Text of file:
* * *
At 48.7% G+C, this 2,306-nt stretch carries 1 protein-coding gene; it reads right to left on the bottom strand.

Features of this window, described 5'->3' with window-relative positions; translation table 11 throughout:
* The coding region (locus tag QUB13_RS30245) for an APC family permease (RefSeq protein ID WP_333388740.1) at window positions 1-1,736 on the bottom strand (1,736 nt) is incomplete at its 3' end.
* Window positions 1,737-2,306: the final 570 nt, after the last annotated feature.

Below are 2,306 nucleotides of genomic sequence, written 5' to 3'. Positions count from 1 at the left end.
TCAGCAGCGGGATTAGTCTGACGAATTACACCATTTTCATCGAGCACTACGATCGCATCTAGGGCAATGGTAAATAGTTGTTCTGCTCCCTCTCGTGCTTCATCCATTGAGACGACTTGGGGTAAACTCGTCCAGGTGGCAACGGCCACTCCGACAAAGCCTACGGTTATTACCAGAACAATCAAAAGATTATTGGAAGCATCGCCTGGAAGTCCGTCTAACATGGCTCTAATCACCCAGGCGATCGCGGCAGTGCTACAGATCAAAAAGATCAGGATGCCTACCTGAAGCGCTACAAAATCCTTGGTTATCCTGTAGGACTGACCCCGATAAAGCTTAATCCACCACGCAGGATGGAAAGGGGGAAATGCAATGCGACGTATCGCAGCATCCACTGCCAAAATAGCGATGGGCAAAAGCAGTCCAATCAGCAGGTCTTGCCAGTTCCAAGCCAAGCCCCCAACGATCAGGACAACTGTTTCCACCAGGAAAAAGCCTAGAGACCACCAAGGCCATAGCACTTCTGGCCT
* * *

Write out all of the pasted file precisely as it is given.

At 48.7% G+C, this 2,306-nt stretch carries 1 protein-coding gene; it reads right to left on the bottom strand.

Features of this window, described 5'->3' with window-relative positions; translation table 11 throughout:
* The coding region (locus tag QUB13_RS30245) for an APC family permease (RefSeq protein ID WP_333388740.1) at window positions 1-1,736 on the bottom strand (1,736 nt) is incomplete at its 3' end.
* Window positions 1,737-2,306: the final 570 nt, after the last annotated feature.

Below are 2,306 nucleotides of genomic sequence, written 5' to 3'. Positions count from 1 at the left end.
TCAGCAGCGGGATTAGTCTGACGAATTACACCATTTTCATCGAGCACTACGATCGCATCTAGGGCAATGGTAAATAGTTGTTCTGCTCCCTCTCGTGCTTCATCCATTGAGACGACTTGGGGTAAACTCGTCCAGGTGGCAACGGCCACTCCGACAAAGCCTACGGTTATTACCAGAACAATCAAAAGATTATTGGAAGCATCGCCTGGAAGTCCGTCTAACATGGCTCTAATCACCCAGGCGATCGCGGCAGTGCTACAGATCAAAAAGATCAGGATGCCTACCTGAAGCGCTACAAAATCCTTGGTTATCCTGTAGGACTGACCCCGATAAAGCTTAATCCACCACGCAGGATGGAAAGGGGGAAATGCAATGCGACGTATCGCAGCATCCACTGCCAAAATAGCGATGGGCAAAAGCAGTCCAATCAGCAGGTCTTGCCAGTTCCAAGCCAAGCCCCCAACGATCAGGACAACTGTTTCCACCAGGAAAAAGCCTAGAGACCACCAAGGCCATAGCACTTCTGGCCT